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Peter Tzeng on Treaty Interpretation
Michael Ramsey

Peter Tzeng (Foley Hoag LLP) has posted The Principles of Contemporaneous and Evolutionary Interpretation (Book Chapter, in Joseph Klingler, Yuri Parkhomenko & Constantinos Salonidis (eds.), Between the Lines of the Vienna Convention?: Canons of Construction and Other Principles of Interpretation in Public International Law, pp. 387-422 (2019)) on SSRN.  Here is the abstract: 

The principle of contemporaneous interpretation provides that the terms of a treaty shall be interpreted as they were understood at the time of the conclusion of the treaty. The principle of evolutionary interpretation, on the other hand, provides that the terms of a treaty shall be interpreted as they are understood at the time of the interpretation of the treaty. In certain circumstances, the application of these two principles can lead to very different interpretations of the same term in a treaty. The primary question of this chapter is thus as follows: when should one apply the principle of contemporaneous interpretation, and when should one apply the principle of evolutionary interpretation?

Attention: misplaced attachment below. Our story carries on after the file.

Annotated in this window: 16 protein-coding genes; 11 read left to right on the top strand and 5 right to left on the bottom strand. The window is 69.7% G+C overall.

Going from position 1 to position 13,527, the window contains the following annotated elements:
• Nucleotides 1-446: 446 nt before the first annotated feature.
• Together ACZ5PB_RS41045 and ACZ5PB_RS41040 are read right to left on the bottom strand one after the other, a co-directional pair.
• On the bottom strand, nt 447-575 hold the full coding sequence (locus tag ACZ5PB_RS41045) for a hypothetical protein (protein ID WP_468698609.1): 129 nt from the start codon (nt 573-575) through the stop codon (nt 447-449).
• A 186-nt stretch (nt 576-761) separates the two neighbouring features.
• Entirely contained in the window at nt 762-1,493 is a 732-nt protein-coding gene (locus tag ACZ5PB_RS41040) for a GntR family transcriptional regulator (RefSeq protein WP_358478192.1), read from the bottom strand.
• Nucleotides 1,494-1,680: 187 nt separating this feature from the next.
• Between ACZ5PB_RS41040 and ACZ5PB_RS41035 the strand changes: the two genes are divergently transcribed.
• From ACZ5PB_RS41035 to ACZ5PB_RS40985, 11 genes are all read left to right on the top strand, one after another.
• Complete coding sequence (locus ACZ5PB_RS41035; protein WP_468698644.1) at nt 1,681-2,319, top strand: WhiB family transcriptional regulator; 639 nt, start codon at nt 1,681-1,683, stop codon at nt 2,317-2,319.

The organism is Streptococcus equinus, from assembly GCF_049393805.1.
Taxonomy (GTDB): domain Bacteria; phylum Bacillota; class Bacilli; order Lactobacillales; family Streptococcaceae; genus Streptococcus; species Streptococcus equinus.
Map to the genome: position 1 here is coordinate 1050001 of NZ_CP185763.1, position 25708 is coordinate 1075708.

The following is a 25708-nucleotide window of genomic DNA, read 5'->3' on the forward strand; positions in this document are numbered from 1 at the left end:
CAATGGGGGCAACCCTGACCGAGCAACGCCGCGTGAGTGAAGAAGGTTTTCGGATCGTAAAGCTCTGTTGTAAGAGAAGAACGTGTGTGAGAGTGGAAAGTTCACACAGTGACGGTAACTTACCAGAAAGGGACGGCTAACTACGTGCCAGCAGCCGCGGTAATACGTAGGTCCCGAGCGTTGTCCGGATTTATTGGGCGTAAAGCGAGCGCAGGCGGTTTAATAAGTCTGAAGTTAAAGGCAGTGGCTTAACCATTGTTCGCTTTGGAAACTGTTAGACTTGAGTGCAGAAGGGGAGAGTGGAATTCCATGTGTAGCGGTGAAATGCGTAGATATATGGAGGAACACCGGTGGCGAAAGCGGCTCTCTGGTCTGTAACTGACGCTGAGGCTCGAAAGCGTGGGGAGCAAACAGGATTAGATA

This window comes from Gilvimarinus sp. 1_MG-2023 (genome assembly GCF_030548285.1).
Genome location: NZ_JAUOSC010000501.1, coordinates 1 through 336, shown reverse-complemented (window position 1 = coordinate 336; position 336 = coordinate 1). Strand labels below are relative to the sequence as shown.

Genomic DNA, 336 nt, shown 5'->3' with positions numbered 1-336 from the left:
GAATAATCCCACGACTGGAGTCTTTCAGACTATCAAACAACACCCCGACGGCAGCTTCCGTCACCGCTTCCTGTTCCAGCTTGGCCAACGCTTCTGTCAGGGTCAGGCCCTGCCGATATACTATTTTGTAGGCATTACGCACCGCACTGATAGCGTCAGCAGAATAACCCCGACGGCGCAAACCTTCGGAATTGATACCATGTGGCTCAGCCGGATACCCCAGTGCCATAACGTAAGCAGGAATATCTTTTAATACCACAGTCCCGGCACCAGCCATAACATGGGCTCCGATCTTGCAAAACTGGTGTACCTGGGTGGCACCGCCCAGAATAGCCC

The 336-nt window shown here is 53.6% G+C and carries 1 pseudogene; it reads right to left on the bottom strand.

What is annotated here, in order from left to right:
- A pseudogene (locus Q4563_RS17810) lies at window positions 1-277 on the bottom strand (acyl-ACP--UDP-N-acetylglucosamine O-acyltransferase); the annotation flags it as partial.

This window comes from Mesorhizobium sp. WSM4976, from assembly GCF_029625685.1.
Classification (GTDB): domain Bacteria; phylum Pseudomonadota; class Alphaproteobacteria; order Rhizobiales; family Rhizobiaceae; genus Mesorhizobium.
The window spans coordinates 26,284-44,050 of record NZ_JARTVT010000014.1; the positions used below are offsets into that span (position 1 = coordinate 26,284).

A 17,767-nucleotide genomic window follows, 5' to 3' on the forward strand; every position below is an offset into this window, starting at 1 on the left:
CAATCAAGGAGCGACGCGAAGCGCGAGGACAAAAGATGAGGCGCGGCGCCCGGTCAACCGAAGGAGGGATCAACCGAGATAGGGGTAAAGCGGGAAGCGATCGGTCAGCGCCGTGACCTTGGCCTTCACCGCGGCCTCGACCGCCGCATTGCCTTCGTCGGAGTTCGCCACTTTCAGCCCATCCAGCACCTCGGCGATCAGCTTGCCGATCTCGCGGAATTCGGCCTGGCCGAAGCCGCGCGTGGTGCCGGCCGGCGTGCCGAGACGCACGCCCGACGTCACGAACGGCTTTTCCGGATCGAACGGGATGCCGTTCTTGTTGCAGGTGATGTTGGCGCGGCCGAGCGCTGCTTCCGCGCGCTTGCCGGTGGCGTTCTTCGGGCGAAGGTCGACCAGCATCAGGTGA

From an originalist perspective, one conclusion is that originalism is a conventional method of treaty interpretation, although it is not called originalism.

Via Larry Solum at Legal Theory Blog, who comments:

Fascinating paper.  This is another issue where the failure to distinguish interpretation (meaning) from construction (legal effect) makes it difficult to sort out the issues.  The actual communicative content (conveyed by linguistic meaning in context) of a treaty fixed at the time of drafting--this is simply a fact about the way linguistic communication works.  But a treaty term can refer to something that changes over time, and hence, the legal effect of the term may evolve.  But "evolutionary interpretation" could also refer to a quite different phenomenon, the use of "amending constructions" by tribunals that are, in effect, changing the terms of a treaty in the guise of interpretation.